Thursday, July 27, 2006

Coleoptera encounters

While the small, round black beetles that have a magical tendancy to find their way to sheets to take disturbing nips at the skin have faded from our apartment's windowsills (and stopped chomping up the potted avocado trees), the smaller tan ones with black spots still travel occasionally around the bathroom window ledge, wondering, I guess, how they were able to squeeze through in one direction and not the other.

This ground beetle, for example, is one such creature that didn't find its way back to the outdoors until I swept it there (note hair and dust-bunny fluff).

I found it at the back door, between the big wooden part and the flimsy screen part that surely any enterprising insect could pass through.

It's the same beetle I had encountered one night in the bathroom weeks ago. We bonded, you see, and well, I am not versed in insect and had no idea what this thing was, so I feel responsible for its death.

Women have the unique position to be able to contemplate the floor and all its shadows at 4 a.m. from the toilet. . . .bare feet on tile, eerie glow of streetlight in window, sound of snoring nearby. . .

Usual dialog with self: "There might be something crawling around in the dark." You have to be prepared for anything. It's stupid, I know, but some of us only hunt because we don't like getting bitten or crawled on. Most of this "instinct" is reserved for campgrounds and latrines and such, where bugs are expected and thus allowed (by me at least) to remain unadulterated.

Usually, of course, there is nothing in a city apartment water closet.

So I was fairly suprised, being mostly asleep, to see the one corner, one foot from my feet, that always kind of looks like something black and creepy is sitting in it actually come alive with this swift-footed thing.

I assumed it was the once-a-year roach and got ready to smush it with a hairspray bottle (no shoes! insect traveling fast!), but it ran and ran and seemed to be unaffected by my very inaccurate blows. If I had only known . . . .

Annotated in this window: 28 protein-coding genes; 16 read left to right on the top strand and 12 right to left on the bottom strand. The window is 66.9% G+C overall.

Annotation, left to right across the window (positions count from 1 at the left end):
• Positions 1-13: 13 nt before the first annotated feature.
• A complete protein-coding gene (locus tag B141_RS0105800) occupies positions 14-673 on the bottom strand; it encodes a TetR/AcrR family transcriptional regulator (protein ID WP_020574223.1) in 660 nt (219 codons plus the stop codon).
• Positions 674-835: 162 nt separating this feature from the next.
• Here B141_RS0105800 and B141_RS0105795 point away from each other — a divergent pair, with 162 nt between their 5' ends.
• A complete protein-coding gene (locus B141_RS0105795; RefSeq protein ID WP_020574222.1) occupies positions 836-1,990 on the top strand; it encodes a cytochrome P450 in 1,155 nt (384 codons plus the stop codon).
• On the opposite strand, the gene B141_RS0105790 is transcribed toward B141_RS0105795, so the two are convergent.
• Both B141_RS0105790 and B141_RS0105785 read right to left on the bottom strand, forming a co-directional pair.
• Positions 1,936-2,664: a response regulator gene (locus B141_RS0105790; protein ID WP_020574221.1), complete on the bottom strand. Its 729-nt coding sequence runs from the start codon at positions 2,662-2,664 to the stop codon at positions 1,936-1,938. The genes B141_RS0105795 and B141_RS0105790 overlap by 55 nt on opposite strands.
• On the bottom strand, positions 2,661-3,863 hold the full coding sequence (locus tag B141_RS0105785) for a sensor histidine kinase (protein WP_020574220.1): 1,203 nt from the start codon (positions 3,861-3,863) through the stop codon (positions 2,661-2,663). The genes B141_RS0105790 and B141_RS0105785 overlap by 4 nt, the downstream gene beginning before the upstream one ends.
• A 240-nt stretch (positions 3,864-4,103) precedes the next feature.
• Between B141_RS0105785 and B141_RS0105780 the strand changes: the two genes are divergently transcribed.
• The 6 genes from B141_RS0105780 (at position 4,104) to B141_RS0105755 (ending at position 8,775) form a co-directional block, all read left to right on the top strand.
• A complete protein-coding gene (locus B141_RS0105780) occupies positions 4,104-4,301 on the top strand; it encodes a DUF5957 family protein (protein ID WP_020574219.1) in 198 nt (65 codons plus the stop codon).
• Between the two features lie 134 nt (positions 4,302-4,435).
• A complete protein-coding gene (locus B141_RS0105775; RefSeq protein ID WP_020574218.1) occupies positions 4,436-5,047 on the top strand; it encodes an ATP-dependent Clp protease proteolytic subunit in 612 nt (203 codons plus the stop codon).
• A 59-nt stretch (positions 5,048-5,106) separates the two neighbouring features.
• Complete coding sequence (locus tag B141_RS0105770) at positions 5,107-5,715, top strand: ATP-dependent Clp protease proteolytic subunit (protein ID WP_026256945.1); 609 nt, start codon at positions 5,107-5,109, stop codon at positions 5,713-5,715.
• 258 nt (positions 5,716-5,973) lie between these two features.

When ground beetles enter homes, it is an accidental invasion. They cannot survive and reproduce there.

I made so much ruckus about finding this imposing-looking bug that all of us were up now, me, birds and husband, who comes in in time to see me kneeling on the floor, with the lights all on now, peering under the clawfoot tub trying to locate the mega-beetle.

Location of beetle is essential to peace of mind.

No sign of beetle anywhere.

I go back to bed all full of fight and fear. I don't like to leave a job half-done. I don't like to leave a member of the world's largest specied order (350,000 kinds of beetles, or 40 of the insects humans know about) tramping about.

I was sad to discover it last week when I was putting out some plants. We hardly use the back door, barricaded against human invasion as it is. I guess the ground beetle sustained more damage than I thought.

In any kind of war, it's always more disturbing to see corpses when you're not expecting them, after the thrill of "kill, kill, kill" has worn off.

This dying beetle, which I think is a green June beetle, was struggling for life in the Walgreen's parking lot next to my car this morning.

I did not try to save him.

For more photos (not mine, someone named Poul Beckman) of other beetles I'm glad not to encounter, see Living Jewels.


Back from maneuvers, the twin roamers enjoy a brief flat-cat respite together before high temperatures return to Kansas City.